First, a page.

Q: I am 42 years old. I have been working through my financial plan and I am wondering if I should count on receiving a Social Security benefit when I retire. The Social Security website says the trust fund reserves will be depleted by 2034 and “payroll taxes will be enough to pay only 79 cents for each dollar of scheduled benefits.”
If you’ve been reading the financial news or viewing stock market pages on the internet, you may have noticed headline banners announcing changes to social security rules that take affect after April this year. And you may be wondering if the changes will affect you.
Don’t worry, spousal benefits are not coming to an end. What will end is the ability for a spouse to collect spousal benefits if an older spouse is not collecting benefits yet. And a spouse not yet age 62 by January 1, 2016 can no longer claim “spousal benefits only” at Full Retirement Age (FRA) to allow her own benefits to grow until age 70.
Question: My wife and I are both 61 years old. We earn above-average incomes and our projected Social Security benefits at full retirement age are $2,600 each. Our financial planner told us we should wait until age 70 to take advantage of a 32 percent increase of annual benefits between the full retirement age and age 70. She also told us that if I would file for Social Security at my full retirement age and then suspend payments, when my payments start at age 70 they would include the 32 percent increase and my wife could start collecting a spousal benefit equal to one-half of my benefit when she turns 66. Then when she turns 70 she could switch to her own benefit, which would include the 32 percent increase.
Now I hear that Congress is passing a law that might cancel this strategy. What’s that all about?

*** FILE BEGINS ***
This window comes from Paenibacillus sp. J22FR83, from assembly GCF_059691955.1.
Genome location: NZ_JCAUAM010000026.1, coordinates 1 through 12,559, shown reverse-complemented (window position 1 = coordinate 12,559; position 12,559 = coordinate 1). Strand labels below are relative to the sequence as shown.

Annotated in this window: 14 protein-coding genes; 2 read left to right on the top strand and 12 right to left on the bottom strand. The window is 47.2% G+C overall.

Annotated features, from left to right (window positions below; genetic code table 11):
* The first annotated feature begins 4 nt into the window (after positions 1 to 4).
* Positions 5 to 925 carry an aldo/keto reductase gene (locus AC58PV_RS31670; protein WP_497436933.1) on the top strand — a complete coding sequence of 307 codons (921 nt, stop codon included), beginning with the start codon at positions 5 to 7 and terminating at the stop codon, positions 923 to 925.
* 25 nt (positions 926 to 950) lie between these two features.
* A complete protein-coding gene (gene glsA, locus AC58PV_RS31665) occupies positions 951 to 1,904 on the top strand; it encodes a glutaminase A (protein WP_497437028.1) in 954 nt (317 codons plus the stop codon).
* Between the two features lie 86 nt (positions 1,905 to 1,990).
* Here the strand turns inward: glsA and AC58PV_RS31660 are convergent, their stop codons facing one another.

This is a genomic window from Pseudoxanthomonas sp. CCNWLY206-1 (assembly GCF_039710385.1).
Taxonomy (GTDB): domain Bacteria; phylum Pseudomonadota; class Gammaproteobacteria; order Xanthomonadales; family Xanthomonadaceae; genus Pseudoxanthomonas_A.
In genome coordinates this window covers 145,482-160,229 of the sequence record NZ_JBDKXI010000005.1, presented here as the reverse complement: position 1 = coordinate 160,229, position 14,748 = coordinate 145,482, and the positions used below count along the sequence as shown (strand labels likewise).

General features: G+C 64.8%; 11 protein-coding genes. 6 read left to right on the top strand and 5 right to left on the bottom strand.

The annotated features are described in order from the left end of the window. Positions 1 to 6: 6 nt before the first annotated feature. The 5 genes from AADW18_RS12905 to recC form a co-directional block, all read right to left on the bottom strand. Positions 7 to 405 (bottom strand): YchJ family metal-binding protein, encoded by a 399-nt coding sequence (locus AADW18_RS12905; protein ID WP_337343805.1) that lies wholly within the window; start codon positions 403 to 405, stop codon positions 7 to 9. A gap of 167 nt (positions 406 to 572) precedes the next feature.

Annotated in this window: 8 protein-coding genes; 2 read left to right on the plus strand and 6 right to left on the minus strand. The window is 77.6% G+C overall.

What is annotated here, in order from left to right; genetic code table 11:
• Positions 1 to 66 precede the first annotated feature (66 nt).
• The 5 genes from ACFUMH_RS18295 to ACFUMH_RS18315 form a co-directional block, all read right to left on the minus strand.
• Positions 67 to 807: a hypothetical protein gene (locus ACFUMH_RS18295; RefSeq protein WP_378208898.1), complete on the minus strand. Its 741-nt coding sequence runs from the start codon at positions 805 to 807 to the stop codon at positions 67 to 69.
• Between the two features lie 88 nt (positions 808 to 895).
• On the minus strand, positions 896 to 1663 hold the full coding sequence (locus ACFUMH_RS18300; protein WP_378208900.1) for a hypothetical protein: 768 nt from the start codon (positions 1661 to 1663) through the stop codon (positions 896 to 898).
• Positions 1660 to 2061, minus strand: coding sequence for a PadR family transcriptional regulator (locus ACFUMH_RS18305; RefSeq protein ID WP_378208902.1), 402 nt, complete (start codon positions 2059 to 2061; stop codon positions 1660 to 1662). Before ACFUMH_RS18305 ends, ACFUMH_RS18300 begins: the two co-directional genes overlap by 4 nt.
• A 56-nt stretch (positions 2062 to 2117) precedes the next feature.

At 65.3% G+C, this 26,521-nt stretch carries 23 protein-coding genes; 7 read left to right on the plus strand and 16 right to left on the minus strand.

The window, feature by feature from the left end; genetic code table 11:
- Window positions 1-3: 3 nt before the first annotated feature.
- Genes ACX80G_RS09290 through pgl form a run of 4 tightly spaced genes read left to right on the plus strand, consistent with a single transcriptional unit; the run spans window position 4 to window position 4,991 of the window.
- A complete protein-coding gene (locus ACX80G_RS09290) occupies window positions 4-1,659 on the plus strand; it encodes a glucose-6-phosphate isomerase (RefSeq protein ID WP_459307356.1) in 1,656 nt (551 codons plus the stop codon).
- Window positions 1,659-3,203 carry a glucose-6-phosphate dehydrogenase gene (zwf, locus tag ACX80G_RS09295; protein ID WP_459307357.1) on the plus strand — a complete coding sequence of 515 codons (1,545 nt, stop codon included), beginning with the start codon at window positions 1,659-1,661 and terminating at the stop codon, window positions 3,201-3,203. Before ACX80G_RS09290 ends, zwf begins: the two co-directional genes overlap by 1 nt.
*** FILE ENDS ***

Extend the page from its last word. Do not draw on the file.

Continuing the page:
Question: You once wrote a column on social security tips. I cut it out but now I can’t find it. Can you give me an update?
Answer: The subject of social security benefits in general can be daunting. Hopefully you will find something below helpful that will keep you from leaving extra money on the Social Security table.
Gary Alt, co-founder and financial advisor at Monterey Private Wealth in Pleasanton, CA recently had an article published by Nasdaq. You can read the article at Nasdaq.com by clicking here, or read it below.
Deciding when to start collecting Social Security benefits is one of the biggest financial decisions you’ll make in retirement. Why? The lifetime cost of making the wrong choice can be enormous, and could have a huge impact on your family’s retirement lifestyle. Considering that you’ve contributed a hefty amount over many years of your career, make sure you’re not shortchanging yourself or your family.
Consider a hypothetical example: Bob turns 62 this year and is wondering whether he should begin collecting benefits. If he waits until his full retirement age of 66, he’ll get $24,000 per year. Taking early benefits at age 62 cuts his payments by 25%, so Bob will get only $18,000 a year.
If he waits until age 70, his full retirement benefit amount increases 8% a year, rising to $32,652. By age 85, those payments will add up to about $608,600, compared with only about $547,600 if he started collecting at age 62, assuming 2% percent annual cost of living adjustments.
While there are a lot of factors that go into the decision on when to start taking benefits, a few of them are critical in making the right choice....